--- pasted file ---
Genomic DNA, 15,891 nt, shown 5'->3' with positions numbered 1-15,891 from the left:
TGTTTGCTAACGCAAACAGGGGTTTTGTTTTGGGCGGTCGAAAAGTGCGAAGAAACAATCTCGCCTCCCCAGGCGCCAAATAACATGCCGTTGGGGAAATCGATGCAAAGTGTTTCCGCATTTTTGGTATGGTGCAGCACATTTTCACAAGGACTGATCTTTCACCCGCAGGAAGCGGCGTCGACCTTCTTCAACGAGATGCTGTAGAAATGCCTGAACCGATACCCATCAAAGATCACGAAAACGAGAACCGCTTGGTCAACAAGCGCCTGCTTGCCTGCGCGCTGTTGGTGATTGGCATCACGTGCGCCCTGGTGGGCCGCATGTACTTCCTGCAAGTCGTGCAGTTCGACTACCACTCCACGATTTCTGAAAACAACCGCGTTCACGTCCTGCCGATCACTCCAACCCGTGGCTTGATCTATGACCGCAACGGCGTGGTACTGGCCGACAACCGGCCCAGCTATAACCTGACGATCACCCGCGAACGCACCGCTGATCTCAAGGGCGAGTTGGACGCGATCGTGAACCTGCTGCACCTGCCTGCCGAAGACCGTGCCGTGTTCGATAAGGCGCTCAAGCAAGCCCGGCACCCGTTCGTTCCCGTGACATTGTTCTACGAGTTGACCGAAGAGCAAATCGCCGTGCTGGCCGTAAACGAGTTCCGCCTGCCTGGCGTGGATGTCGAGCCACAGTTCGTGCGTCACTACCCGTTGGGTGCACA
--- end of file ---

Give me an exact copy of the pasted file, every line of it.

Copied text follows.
Genomic DNA, 15,891 nt, shown 5'->3' with positions numbered 1-15,891 from the left:
TGTTTGCTAACGCAAACAGGGGTTTTGTTTTGGGCGGTCGAAAAGTGCGAAGAAACAATCTCGCCTCCCCAGGCGCCAAATAACATGCCGTTGGGGAAATCGATGCAAAGTGTTTCCGCATTTTTGGTATGGTGCAGCACATTTTCACAAGGACTGATCTTTCACCCGCAGGAAGCGGCGTCGACCTTCTTCAACGAGATGCTGTAGAAATGCCTGAACCGATACCCATCAAAGATCACGAAAACGAGAACCGCTTGGTCAACAAGCGCCTGCTTGCCTGCGCGCTGTTGGTGATTGGCATCACGTGCGCCCTGGTGGGCCGCATGTACTTCCTGCAAGTCGTGCAGTTCGACTACCACTCCACGATTTCTGAAAACAACCGCGTTCACGTCCTGCCGATCACTCCAACCCGTGGCTTGATCTATGACCGCAACGGCGTGGTACTGGCCGACAACCGGCCCAGCTATAACCTGACGATCACCCGCGAACGCACCGCTGATCTCAAGGGCGAGTTGGACGCGATCGTGAACCTGCTGCACCTGCCTGCCGAAGACCGTGCCGTGTTCGATAAGGCGCTCAAGCAAGCCCGGCACCCGTTCGTTCCCGTGACATTGTTCTACGAGTTGACCGAAGAGCAAATCGCCGTGCTGGCCGTAAACGAGTTCCGCCTGCCTGGCGTGGATGTCGAGCCACAGTTCGTGCGTCACTACCCGTTGGGTGCACA